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'People call our harmonies mediaeval, strange inversions that aren't normal'

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'People call our harmonies mediaeval, strange inversions that aren't normal'
Photo: The Smoke Fairies
12:33 CET+01:00
Tipped as one of London's hottest new acts, The Smoke Fairies play Germany this week. Arsalan Mohammad spoke to band member Katherine Blamire about playing live, formative influences, New Orleans and burgers.

It's a long way from the genteel avenues of Chichester, southern England to the sultry alleyways of New Orleans. In 2002, two young English girls arrived in the legendary city with a clutch of self-penned folk songs, hungry to absorb the musical atmosphere of the “Big Easy,” where blues, Cajun, creole and jazz bubble nightly in a rich stew. For Katherine Blamire and Jessica Davies, aka The Smoke Fairies, the experience was nothing short of inspirational.

Eight years on the duo are on the cusp of major success. They've been feted by Jack White (who produced a couple of early singles), Richard Hawley and Bryan Ferry. And their freshly-released debut album, “Through Low Light And Trees” is garnering praise in the UK and US, their unique blend of gruff blues and dark, angelic folk translating to a hypnotic sound that recalls influences as diverse as PJ Harvey, The Pentangle, Crosby Stills Nash & Young, Nick Drake and Kate Bush.

Is it true The Smoke Fairies once worked in a burger van?

That was a horrible experience. As we grew up we had to support ourselves through different means, and at one point we had jobs in a burger van in Chichester. With a queue stretching out to the horizon we had to serve these burned burgers. I was in charge of cutting the onions and they were all over the floor. It was…character building. Yes, we did write a song about it.

You've been playing live for around five years now, but this is the first time you've toured since the debut album. How has your live show evolved in the interim?

We've developed more confidence. We like to strip it down to the two of us, that's the core of the sound - the harmonies, the guitars - and we don't want to lose that, but playing with a band adds a certain dynamic flavour, it helps us progress our sound.

The new album is a confluence of styles and forms, from madrigals, folk, and blues to pop. Is this a fair representation of your musical tastes?

When we first started out, Jessica's parents had a record collection we'd listen to over and over again. We really loved harmonies, like with Crosby, Stills, Nash and Young, The Grateful Dead, or Led Zeppelin with their insistent riffs, all those classic bands. We had no formal training, other than singing in the school choir, but as we grew up together, we learned how to blend our voices. I don't know why, but as soon as we got those harmonies, it didn't sound like anything else we'd ever heard, really. When we realized we could do it, it became almost obsessive, we put harmonies on everything. Now people call our harmonies slightly mediaeval, strange inversions that aren't normal, but that's come from the folk element of the influences.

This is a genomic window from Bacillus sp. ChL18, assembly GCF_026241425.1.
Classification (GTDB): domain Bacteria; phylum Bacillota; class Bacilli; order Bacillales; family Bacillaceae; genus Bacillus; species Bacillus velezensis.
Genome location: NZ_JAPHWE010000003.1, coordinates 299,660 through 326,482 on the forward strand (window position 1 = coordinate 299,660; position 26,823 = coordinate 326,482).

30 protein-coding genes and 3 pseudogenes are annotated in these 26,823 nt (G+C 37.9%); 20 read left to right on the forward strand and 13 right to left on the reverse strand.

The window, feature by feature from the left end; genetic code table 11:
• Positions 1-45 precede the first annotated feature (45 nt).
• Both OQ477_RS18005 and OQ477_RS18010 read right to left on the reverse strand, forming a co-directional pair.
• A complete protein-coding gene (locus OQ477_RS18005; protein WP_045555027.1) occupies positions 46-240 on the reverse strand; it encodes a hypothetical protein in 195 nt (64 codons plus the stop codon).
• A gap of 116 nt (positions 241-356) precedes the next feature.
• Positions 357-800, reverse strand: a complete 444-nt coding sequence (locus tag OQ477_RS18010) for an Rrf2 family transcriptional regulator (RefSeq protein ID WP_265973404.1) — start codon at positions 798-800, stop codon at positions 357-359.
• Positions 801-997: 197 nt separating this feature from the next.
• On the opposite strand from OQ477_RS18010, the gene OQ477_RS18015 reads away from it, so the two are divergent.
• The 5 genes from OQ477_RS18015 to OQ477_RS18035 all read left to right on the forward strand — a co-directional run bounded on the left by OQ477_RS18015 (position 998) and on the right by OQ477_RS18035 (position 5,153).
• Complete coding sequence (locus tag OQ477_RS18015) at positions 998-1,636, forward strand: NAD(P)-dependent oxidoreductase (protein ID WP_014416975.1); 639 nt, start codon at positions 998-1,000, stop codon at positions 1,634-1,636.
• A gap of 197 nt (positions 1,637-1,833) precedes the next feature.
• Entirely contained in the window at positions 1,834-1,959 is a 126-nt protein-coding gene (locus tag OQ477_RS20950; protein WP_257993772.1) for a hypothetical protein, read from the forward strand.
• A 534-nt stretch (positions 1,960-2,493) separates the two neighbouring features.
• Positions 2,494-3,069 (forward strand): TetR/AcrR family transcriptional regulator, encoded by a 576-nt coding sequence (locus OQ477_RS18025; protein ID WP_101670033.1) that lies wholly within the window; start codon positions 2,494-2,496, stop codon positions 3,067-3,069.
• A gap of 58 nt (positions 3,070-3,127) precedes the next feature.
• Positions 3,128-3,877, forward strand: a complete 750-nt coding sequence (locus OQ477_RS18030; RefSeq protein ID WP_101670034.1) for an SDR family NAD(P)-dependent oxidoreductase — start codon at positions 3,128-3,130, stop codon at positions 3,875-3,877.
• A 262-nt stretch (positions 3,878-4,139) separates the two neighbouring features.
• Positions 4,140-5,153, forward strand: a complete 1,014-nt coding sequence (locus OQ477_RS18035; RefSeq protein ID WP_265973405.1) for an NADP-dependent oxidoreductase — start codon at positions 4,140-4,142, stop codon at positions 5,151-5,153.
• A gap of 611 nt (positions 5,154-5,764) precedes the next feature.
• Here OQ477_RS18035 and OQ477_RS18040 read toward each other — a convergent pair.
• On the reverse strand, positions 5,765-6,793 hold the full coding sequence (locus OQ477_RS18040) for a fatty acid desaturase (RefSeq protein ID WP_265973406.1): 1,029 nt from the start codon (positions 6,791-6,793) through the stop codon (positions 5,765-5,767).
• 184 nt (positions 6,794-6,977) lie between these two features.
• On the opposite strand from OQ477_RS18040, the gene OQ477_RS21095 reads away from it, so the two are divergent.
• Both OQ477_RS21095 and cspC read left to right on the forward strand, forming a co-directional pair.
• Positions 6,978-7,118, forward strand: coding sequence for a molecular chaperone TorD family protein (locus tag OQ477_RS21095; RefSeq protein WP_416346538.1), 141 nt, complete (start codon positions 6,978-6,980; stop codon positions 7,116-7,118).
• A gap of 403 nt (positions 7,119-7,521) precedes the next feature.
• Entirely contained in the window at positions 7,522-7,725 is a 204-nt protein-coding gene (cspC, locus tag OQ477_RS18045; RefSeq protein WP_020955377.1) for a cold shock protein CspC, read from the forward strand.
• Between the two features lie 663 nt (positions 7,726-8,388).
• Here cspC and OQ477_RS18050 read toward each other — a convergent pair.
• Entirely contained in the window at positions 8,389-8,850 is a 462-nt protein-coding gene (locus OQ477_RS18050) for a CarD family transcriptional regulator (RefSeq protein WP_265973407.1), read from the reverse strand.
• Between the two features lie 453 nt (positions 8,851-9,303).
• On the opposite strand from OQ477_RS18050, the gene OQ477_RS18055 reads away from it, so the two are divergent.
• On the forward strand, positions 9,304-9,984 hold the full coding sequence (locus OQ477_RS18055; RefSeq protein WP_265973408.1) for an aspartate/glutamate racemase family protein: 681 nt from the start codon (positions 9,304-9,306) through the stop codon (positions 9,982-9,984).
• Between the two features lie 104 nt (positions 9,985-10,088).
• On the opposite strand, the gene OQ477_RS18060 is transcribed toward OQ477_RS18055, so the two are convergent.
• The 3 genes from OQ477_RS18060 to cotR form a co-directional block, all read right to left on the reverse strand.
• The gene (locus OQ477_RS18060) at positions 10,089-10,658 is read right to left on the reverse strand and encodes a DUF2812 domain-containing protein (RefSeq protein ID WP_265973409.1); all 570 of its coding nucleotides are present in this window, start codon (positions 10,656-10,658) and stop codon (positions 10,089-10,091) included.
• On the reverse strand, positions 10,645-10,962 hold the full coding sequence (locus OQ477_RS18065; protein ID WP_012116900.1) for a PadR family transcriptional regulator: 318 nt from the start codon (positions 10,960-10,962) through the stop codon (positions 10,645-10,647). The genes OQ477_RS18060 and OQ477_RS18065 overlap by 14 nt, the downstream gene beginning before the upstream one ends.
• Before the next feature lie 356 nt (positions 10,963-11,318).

Folk is obviously a huge influence, there are traces of bands like Fairport Convention and Pentangle…

Pentangle! The main reason I started listening to them was that people kept comparing us to them and I was like, who are Pentangle? We don't really listen to that much of it, but obviously bands like Fairport Convention we really like, but again, it was only when people started comparing us that we started listening. What people don't understand is that folk is a collective pool everyone is gleaning off. If you listen to folk, there are certain melodies and progressions that come up over and over again and the challenge is how to make that different.

Certain tracks on the album like ‘Summer Fades,' ‘Dead In My Mind,' and ‘Erie Lackawanna' – are steeped in a lovely, melancholy atmosphere that is unsettling, yet beautiful.

A lot of our music has a kind of tension, an unsettling environment. We've always liked creating an atmosphere, so when you put the record on you're transported somewhere different. All the albums we've loved have a certain feel running through, a world they conjure up in your mind.

Counter to this though is your love of the blues – so intense you went and hung out in New Orleans a couple of years back to soak up the atmosphere. What was that like?

You hear New Orleans and think of cool music and we wanted to go very badly. What inspired us most about the city was the atmosphere of the place rather than one type of music, something about the whole feel of the place – that swampy heat people talk about - and we played quite a lot when we were there. That was really inspiring.

Now you're headlining, the album's been released and you're touring the world. Life is pretty good?

Yes! We love being out and experiencing new places all the time. It's inspiring moving around and that transient lifestyle brings a flavour to your music, a lot of musicians will recognize. All these experiences kind of aid what we do, if that makes sense!

I'm looking forward to doing Europe, we're going to a whole load of places we haven't been to before. But we have been to Berlin before, and I'm looking forward to seeing what inspires us. It's just fascinating city, with such an interesting vibe. It's very unique, and we've always wanted to go back. I just hope we get some time to look around!

The Smoke Fairies play the Comet Club in Berlin on Wednesday, November 24.

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